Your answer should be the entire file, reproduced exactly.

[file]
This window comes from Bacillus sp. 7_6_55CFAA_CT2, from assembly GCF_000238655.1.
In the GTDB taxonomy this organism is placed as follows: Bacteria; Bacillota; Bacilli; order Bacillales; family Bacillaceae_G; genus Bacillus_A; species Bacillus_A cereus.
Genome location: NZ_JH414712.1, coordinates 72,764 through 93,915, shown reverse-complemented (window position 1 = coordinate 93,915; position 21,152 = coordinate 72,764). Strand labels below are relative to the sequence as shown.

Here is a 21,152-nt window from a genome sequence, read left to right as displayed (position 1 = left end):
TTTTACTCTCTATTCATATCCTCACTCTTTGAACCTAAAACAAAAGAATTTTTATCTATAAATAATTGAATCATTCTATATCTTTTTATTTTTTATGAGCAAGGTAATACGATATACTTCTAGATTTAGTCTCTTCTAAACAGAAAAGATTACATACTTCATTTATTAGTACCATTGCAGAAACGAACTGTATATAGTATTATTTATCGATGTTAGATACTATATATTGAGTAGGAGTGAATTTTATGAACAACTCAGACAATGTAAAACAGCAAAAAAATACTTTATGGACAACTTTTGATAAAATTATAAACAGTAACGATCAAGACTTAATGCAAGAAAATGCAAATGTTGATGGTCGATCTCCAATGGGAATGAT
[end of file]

This window comes from Bacillus sp. 7_6_55CFAA_CT2, from assembly GCF_000238655.1.
In the GTDB taxonomy this organism is placed as follows: Bacteria; Bacillota; Bacilli; order Bacillales; family Bacillaceae_G; genus Bacillus_A; species Bacillus_A cereus.
Genome location: NZ_JH414712.1, coordinates 72,764 through 93,915, shown reverse-complemented (window position 1 = coordinate 93,915; position 21,152 = coordinate 72,764). Strand labels below are relative to the sequence as shown.

Here is a 21,152-nt window from a genome sequence, read left to right as displayed (position 1 = left end):
TTTTACTCTCTATTCATATCCTCACTCTTTGAACCTAAAACAAAAGAATTTTTATCTATAAATAATTGAATCATTCTATATCTTTTTATTTTTTATGAGCAAGGTAATACGATATACTTCTAGATTTAGTCTCTTCTAAACAGAAAAGATTACATACTTCATTTATTAGTACCATTGCAGAAACGAACTGTATATAGTATTATTTATCGATGTTAGATACTATATATTGAGTAGGAGTGAATTTTATGAACAACTCAGACAATGTAAAACAGCAAAAAAATACTTTATGGACAACTTTTGATAAAATTATAAACAGTAACGATCAAGACTTAATGCAAGAAAATGCAAATGTTGATGGTCGATCTCCAATGGGAATGAT